- Malachi’s, 134 Ives St. Large selection of coffees. They also have smoothies, lattes, etc. Friendly service. Half-price refills if you save your receipt. The food is worth checking out. Bagels, breakfast sandwiches, soup, and vegetarion options.
- Tea in Sahara, 69 Governor St, ☏ . A relaxing place to drink tea, coffee, and smoothies among authentic Moroccan crafts and décor. You can also order paninis for eating and hookahs for smoking.
- Spats Restaurant and Pub, 182 Angell Street, ☏ . Sure you can just order a pint of beer of beer at Spats, but why bother when you can order it in a 180-ounce vessel? You can compromise with a 60-ounce pitcher or a 100-ounce tube, too.
- English Cellar Alehouse, 165 Angell Street, ☏ . There is something for everyone in this basement bar, which has over 200 beers from around the globe on rotation. Enjoy your pint while watching soccer on one of the flat screen TVs or over a game of pool. Trivia starts every Sunday at 8PM.
- The Wild Colonial Tavern, 250 S Water St. Wide variety of quality craft beer. They have two dart boards and a pool table. Expect to wait to play darts on a busy night. The atmosphere is fun and the building is set in an old basement.
- The Hot Club, 575 South Water St. The outside bar overlooks the water, which is nice in the summer. Decently priced drinks, featuring $2 Gansetts.
- Fat Belly's Irish Pub, 125 Canal St. Located in the second oldest industrial building in the U.S., overlooks the Waterfire canal.
- [dead link] Olives, 108 North Main St, ☏ . Dining: Tu-Th 5PM-1AM, F Sa 5PM-2AM, Su 5PM-9PM; bar: noon-1AM. Restaurant, martini bar, and nightclub. Ages 21-plus after dinner. Drink menu includes 65 different martinis, ranging from $7 to $9.
- Tantric, 1070 North Main St, ☏ . Features include Red Carpet Thursdays, $2 Corona and shots. Dance floor, Hip Hop and R&B music. Admission to Tantric is usually $10.
- Karta Bar, 284 Thayer St, ☏ . Su-Th 11AM-1AM, F Sa 11AM-2AM. Upscale lounge on Thayer. Exceptional drinks with excellent Mojitos and Caipirinhas. House music is piped across an open floor plan that opens up onto the street during the warmer months. Is crowded for most of the day but after midnight the lounge really heats up. Its dim lighting and black leather seats give it an elegant feel.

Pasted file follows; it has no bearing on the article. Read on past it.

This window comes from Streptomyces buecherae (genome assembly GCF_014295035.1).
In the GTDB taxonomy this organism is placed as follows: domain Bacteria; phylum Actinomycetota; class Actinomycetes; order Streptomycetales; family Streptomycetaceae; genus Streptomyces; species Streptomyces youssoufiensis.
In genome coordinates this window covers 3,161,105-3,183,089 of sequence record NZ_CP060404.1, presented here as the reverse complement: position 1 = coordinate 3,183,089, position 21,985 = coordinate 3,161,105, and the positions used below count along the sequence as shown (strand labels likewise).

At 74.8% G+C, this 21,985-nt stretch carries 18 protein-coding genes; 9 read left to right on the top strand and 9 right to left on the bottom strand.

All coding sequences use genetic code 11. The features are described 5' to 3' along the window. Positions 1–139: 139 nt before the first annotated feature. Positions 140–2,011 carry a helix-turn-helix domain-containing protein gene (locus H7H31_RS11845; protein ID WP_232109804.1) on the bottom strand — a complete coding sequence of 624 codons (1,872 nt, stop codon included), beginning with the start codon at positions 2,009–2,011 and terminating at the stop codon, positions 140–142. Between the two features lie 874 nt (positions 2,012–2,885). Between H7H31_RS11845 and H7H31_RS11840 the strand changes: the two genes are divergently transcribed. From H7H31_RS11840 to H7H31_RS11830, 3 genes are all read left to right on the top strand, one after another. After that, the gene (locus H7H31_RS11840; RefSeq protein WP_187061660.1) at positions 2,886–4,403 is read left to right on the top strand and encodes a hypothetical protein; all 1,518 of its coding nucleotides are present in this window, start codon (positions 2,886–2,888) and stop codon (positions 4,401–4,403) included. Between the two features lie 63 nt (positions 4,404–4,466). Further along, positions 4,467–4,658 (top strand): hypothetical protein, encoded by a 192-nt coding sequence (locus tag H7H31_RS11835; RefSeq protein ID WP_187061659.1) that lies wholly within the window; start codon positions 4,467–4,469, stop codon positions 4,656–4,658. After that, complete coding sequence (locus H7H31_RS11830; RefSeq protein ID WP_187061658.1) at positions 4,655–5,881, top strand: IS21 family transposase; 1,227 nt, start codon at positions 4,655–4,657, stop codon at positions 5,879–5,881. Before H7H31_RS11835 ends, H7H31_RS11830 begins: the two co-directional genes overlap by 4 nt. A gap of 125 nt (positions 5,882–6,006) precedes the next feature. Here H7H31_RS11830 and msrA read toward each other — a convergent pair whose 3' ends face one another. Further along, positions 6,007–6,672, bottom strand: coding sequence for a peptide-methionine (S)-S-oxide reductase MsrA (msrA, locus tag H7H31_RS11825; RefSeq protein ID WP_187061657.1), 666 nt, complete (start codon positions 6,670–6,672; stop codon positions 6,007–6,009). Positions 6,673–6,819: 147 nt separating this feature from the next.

- Viva (Paragon), 234 Thayer St, ☏ . M-Th 11AM-1AM, F Sa 11AM-2AM, Su brunch 10AM-2PM. Popular with RISD and Brown students. Tables are cleared at 11PM to create a dance floor, DJ spins hip-hop and dance music. Features extensive wine list, bottled and draft beer list, variety of champagne and martinis. Can get quite crowded on weekends, plan on arriving before 1AM to guarantee a spot inside.
While there are no major hotels to be found in College Hill, there are many places to sleep that are within easy walking or busing distance from the district.
- Courtyard By Marriott Providence Downtown, 33 Exchange Terrace, toll-free: . Diverse meeting space with all natural light. Decent location in Providence for restaurants, entertainment, shopping, and historical sites. $159-239.
- Old Court Bed & Breakfast, 144 Benefit St, ☏ . This 11-room bed and breakfast is decorated with memorabilia from the 19th century. Each room has a private attached bathroom. Prices range from $115-199, depending on the season.
- The Hotel Providence, 311 Westminster Street, toll-free: . Within easy walking distance to both College Hill and the Downcity arts district; this hotel has kept a turn-of-the-century New England feel and is on the National Register of Historic Places. If you're looking for a place to stay that embodies the historic feel of Providence, this is your place. $205-359.
- Renaissance Providence Hotel, 5 Avenue of the Arts, toll-free: . Claims to be a hotel that celebrates the arts and inspires people to reveal the artist within. Has a sense of refined elegance and includes a great restaurant: Temple Downtown. Definitely a great place to stay, and it isn't too full of itself, considering the location and theme. $179-309.
- Wings and Things, 250 Brook Street Providence R.I., ☏ . Wings with 20 different sauces, 1/3lb. Angus burgers, wraps, sandwiches, salads, appetizers, and 5 kinds of fries. Eat-in or Take-Out and Deliveries.
- Brown University Library There are nine libraries spread throughout the Brown campus: for individual hours and locations call +1 401 863-BOOK. While the wireless internet is only free for Brown students, many of the libraries have computers hooked up to the internet that anyone can use.
- Au Bon Pain, 223 Thayer St, +1 401 751-0472. Free wireless in the building, though they request you don't take up a table just for using the internet during lunch hours (a neat trick is to keep refilling your coffee or beverage, as long as you're eating or drinking something they don't care). Plenty of snacks and healthy fare to munch on while you're surfing the net.
- Starbucks Coffee, 218 Thayer St, +1 401 421-1677. Wireless internet is free if you're a T-mobile customer. If not, there are a couple of options: if you are a 'Bucks junkie and have the Starbucks card and use it at least once a month, wireless is free. If you don't, they offer paid internet at a rate of $3.99 an hour.
- Tealuxe 231 Thayer Street, +1 401 453-4832. The wireless is free, but if you go during finals expect the bandwidth to be sucked up by Brown, RISD, PC, and JWU students cramming with a bubble tea.